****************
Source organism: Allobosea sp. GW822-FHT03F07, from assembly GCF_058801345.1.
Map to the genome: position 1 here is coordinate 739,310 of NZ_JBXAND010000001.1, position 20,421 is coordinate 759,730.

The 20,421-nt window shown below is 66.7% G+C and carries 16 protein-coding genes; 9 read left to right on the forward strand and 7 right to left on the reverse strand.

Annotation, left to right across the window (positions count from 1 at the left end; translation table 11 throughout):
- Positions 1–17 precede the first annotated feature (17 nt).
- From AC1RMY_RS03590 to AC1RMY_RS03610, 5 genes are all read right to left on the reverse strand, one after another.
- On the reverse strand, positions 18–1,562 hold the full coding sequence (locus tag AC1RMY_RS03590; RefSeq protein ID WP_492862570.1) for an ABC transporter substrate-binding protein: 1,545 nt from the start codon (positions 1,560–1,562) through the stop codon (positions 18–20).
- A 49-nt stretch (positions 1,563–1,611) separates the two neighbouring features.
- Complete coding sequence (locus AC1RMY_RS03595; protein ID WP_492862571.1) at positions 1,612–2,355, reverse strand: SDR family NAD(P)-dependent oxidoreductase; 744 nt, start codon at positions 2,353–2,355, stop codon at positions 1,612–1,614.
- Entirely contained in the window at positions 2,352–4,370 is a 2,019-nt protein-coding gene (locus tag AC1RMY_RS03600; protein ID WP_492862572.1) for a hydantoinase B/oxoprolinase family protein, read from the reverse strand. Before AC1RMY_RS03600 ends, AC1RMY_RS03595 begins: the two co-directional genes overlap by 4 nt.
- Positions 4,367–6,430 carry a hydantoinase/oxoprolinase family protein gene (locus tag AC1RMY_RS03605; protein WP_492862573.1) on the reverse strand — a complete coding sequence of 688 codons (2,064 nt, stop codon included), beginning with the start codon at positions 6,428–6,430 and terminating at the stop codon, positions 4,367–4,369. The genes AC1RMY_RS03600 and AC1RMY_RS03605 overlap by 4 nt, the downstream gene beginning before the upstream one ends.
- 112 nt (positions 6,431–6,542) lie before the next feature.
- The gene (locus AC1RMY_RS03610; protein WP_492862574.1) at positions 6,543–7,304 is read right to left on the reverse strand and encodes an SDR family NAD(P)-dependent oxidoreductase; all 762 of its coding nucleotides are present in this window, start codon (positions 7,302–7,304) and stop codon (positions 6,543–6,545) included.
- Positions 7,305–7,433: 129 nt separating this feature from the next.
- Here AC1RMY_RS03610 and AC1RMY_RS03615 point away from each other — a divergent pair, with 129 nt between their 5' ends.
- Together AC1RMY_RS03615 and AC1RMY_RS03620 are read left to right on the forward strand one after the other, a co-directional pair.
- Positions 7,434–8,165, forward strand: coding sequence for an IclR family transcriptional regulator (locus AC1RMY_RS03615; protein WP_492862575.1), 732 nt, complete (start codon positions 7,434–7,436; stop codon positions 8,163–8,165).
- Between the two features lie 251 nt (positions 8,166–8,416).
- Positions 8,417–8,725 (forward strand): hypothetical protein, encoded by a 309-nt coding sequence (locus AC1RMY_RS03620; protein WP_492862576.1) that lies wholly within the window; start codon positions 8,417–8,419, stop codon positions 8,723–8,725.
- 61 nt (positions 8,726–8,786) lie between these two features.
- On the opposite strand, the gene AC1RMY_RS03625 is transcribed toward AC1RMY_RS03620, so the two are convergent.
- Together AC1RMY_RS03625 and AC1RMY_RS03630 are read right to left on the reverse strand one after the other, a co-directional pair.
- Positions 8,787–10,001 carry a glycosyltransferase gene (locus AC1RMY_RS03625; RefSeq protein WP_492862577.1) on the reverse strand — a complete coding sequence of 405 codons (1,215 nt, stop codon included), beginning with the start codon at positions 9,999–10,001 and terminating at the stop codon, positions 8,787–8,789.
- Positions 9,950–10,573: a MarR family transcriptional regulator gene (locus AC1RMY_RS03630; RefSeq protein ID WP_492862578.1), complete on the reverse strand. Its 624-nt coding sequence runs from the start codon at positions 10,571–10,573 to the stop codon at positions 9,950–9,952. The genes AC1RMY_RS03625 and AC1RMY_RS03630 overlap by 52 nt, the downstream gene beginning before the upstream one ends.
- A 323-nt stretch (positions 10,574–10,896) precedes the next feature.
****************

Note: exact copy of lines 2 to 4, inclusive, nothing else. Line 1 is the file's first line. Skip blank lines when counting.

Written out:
Map to the genome: position 1 here is coordinate 739,310 of NZ_JBXAND010000001.1, position 20,421 is coordinate 759,730.

The 20,421-nt window shown below is 66.7% G+C and carries 16 protein-coding genes; 9 read left to right on the forward strand and 7 right to left on the reverse strand.

Annotation, left to right across the window (positions count from 1 at the left end; translation table 11 throughout):